This week, a platinum sustainability rating has returned to the Thompson Rivers University campus for the second time.
TRU manager of sustainability programs James Gordon and his peers stood in the boiler room of the School of Trades and Technology to share accolades about the school’s performance in sustainability with the community during a press conference.
TRU is now the first Canadian university to have received platinum — the highest possible rating — twice and is one of six universities in the world to reach the standing, according to the Association for the Sustainability in Higher Education (AASHE).
“I want to emphasize the reason that we’re standing in a boiler room, which is not a typical place for a media event,” Gordon explained. “The point that we’re trying to get at is one of the key issues to do with sustainability is climate change. I call it the granddaddy of sustainability issues and it’s really about fossil fuels. The reason we’re here is, in about 2030 — about eight more years — we will have very little need for a space like this to burn fossil fuels to heat buildings like this.”
Gordon added that a project called The Low Carbon District Energy System, begun two years ago in collaboration with Vancouver-based company Creative Energy to use air-source and water-source heat pumps, water-source heat pumps with BC Hydro’s “clean electricity” to reduce fossil fuel consumption to heat campus buildings by more than 90 per cent, compared to 2020 levels.
AASHE’s self-reporting tool is utilized to identify the performance of the sustainability tracking, assessment and rating system (STARS) program.
TRU reached the platinum rating for the first time in 2018 — at that time the first university in Canada to receive it. Today, TRU is one of only two universities in the nation to hold a platinum rating from AASHE’s STARS program.
The STARS rating is valid for three years, ending in the fall of 2025 because institutions were granted an extra year to submit their applications during the pandemic.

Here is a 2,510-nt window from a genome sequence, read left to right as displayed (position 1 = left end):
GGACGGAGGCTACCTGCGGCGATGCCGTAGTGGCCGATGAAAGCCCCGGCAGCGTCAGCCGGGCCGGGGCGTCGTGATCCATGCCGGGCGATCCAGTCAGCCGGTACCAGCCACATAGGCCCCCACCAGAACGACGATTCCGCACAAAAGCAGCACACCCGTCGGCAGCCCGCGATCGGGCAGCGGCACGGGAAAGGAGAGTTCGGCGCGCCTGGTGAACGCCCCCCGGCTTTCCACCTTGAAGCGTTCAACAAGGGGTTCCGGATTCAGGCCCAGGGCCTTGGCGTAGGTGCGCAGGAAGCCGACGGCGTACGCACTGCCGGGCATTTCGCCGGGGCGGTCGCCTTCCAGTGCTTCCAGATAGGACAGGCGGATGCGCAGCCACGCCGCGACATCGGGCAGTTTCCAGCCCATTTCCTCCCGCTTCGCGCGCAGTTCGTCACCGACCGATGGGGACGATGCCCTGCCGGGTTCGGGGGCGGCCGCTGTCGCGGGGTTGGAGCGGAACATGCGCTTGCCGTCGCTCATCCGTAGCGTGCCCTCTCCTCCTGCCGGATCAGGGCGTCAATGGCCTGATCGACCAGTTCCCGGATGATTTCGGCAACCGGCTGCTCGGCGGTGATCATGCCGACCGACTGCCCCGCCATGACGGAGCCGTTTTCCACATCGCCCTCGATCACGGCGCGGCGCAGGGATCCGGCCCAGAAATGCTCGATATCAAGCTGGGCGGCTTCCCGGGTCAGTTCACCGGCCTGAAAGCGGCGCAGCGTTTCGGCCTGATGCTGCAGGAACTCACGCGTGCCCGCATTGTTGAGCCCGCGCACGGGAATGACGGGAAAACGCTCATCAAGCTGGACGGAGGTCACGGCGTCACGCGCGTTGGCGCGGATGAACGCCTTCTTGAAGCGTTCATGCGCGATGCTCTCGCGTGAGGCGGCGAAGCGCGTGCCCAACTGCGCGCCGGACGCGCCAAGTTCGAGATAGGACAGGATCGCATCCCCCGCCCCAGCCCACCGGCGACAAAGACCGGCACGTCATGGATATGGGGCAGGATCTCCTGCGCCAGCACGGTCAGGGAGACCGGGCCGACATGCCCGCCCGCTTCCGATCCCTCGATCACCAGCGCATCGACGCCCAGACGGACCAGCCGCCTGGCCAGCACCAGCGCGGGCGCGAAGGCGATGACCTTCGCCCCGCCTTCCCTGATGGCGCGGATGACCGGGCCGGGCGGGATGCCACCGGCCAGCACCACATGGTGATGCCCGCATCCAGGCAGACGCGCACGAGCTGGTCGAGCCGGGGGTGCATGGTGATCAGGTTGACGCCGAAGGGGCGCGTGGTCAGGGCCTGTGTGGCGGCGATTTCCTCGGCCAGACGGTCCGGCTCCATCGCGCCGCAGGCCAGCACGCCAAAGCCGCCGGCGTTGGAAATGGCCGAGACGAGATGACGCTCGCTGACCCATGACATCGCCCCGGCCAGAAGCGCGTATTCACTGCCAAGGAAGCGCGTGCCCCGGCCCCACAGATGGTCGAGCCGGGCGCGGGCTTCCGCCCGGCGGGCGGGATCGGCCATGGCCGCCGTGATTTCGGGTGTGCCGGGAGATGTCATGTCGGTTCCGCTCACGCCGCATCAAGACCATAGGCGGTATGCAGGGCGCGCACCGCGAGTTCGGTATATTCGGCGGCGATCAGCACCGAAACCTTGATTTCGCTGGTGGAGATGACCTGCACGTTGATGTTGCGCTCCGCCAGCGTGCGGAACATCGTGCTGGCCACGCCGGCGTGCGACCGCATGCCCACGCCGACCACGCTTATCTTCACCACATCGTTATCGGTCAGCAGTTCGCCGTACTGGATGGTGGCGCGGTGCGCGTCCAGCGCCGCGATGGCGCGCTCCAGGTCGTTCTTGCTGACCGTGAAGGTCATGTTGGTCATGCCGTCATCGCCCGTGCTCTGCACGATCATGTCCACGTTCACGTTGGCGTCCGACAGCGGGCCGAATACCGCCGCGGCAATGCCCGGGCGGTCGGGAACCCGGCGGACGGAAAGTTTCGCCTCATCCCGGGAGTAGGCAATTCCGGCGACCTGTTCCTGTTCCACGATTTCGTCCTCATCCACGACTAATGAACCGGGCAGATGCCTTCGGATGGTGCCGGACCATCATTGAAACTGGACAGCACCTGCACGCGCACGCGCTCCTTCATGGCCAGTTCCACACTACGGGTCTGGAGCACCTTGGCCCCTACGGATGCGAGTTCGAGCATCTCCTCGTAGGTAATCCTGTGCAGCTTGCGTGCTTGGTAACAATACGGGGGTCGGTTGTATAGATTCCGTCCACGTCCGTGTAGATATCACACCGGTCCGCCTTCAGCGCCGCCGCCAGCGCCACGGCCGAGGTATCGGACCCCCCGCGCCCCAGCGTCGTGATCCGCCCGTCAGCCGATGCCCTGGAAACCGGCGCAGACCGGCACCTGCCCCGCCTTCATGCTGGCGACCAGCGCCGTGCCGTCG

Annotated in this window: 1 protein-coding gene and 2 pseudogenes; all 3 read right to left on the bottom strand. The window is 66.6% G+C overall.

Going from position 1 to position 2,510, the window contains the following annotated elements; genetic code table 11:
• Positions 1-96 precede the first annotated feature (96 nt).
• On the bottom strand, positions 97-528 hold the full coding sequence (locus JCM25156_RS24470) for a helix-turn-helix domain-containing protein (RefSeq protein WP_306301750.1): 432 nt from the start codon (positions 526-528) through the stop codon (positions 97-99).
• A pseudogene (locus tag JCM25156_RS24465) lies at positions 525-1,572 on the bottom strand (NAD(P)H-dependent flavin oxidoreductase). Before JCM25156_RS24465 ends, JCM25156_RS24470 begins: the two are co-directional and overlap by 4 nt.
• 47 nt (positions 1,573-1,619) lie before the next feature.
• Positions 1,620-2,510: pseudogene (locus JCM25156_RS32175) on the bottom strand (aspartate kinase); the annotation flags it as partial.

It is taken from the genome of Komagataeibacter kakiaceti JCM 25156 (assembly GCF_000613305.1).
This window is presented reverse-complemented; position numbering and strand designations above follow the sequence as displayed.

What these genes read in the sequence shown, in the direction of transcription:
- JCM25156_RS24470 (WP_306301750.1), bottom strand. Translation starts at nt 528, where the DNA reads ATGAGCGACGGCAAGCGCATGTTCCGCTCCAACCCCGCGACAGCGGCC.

There were more than 900 participants from nearly 40 countries in competition for this year’s AASHE’s STARS program. Each respective participant is encouraged to report achievements in five areas — academics, engagement, operations, planning and administration — as well as in innovation and leadership.
Gordon is hopeful the new energy hub will replace the boiler room in the coming years. It will be located between the first basketball court and the Old Main Building outside of Starbucks. The university plans to have sustainability reporting metrics displayed outside for students and staff alike to be aware of their efforts to be green when the project is completed.
“Climate change, of course, does not end at the TRU border,” Gordon said, referencing the city’s commitment to its climate change action plan from 2021. “We believe that small, cumulative actions can make a big difference.”
In the next five years, TRU aims to focus on themes like active transportation, waste management and reduction both on campus and in residence buildings for students, as well as in demolition disposal from ongoing construction projects, to make continuous improvements.
To view the TRU STARS report, visit the website at https://reports.aashe.org/institutions/thompson-rivers-university-bc/report/2022-05-31/.